The L-Board

I willed myself out of the bed. Once you reach an age I guess the body tends to form its own rhythm, normally I would have woken up with a song in my heart and not even realize when I was out of the bed. Today, getting up seemed like an eternal struggle. Aarti and little Sushil will be moving in today and I had to make sure everything is in place.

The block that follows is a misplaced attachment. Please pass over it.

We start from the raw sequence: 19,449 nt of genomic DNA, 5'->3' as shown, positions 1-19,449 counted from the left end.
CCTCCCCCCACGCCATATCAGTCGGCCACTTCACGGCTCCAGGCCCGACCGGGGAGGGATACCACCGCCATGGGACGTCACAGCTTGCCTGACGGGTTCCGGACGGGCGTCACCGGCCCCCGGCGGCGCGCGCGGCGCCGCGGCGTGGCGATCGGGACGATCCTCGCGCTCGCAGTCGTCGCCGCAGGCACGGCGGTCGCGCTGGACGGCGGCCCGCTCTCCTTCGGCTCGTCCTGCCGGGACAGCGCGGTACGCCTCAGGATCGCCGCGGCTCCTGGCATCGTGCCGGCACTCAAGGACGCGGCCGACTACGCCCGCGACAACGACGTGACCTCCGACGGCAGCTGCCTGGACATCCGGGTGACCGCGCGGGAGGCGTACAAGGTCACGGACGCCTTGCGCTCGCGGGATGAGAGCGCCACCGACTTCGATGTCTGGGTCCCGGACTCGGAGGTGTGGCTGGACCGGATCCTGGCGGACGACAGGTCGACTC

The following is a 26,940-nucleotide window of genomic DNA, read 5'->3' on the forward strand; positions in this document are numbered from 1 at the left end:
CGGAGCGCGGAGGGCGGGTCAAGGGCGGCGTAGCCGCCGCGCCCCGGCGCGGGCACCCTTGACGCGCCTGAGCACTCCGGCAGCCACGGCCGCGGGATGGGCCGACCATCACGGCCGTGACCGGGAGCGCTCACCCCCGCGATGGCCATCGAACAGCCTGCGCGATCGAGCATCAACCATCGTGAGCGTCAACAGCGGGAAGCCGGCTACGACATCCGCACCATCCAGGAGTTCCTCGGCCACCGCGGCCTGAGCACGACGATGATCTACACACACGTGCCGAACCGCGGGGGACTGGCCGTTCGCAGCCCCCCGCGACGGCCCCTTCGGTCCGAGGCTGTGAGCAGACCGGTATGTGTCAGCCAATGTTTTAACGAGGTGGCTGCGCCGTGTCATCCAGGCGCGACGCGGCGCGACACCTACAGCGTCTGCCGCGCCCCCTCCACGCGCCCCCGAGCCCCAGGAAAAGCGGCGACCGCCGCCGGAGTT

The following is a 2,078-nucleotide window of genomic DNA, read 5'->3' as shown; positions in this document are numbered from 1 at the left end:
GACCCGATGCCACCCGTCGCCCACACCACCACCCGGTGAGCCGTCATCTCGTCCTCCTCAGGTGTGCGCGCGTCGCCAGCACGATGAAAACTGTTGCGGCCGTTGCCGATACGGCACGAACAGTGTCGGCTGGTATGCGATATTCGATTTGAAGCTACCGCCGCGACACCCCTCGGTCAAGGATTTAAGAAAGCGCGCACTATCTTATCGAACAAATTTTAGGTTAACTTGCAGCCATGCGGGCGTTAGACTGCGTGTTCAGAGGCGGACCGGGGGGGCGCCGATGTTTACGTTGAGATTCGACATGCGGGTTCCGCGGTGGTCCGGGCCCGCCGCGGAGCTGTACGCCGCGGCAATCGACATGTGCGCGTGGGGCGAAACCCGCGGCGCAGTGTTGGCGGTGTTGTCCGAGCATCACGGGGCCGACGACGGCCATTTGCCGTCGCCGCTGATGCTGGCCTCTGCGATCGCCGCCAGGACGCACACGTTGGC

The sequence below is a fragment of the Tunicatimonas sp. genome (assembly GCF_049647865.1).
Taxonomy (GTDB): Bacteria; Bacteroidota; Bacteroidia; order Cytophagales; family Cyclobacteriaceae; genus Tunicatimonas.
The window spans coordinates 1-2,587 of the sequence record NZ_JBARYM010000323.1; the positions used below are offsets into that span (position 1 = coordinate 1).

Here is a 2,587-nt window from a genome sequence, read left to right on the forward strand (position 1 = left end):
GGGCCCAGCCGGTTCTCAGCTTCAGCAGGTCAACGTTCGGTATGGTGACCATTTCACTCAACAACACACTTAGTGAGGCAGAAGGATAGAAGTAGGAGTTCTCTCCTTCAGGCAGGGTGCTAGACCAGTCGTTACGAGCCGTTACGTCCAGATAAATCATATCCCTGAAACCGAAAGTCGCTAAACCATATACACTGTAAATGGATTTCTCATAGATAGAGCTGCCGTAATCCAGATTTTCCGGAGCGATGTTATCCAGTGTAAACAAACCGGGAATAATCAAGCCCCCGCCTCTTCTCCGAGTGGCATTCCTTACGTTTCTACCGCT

The Sun was hardly visible behind the dark clouds. I was out for a stroll in the back garden. I still had a couple hours before driving to pickup Aarti. They were coming on the 10 o’ clock train and I had insisted to pick them up. I still had time. It was not a long way to the station but it had been awhile since I drove there, hopeful the roads have remained intact. In fact I hadn’t driven anywhere in the last couple of months. First things first, I wanted to make sure the old bugger was running and it was, however it was not in an condition that I will let my grand son in. The glass was covered in filthy water marks, all the corners of the L-Board where dirty as hell. Fine, I still had enough time to wash it. The car had been a gift from Arjun, shortly after he landed a job. It had been a trusty little thing, never breaking down. Now a days I can’t look at the car without thinking of Arjun, it has been a few months since the accident. I still remember the call from Aarti, such a brave girl. That “hello” was the most dreadful thing I heard. I guess life can never be normal now, too many fond memories making the loss that much harder to digest. Its has been more than 20 years since we lost Raghav, Arjun’s father. But the memories are still as fresh as ever and now Arjun too. May be thats why Aarti wanted to move in here, away from everything.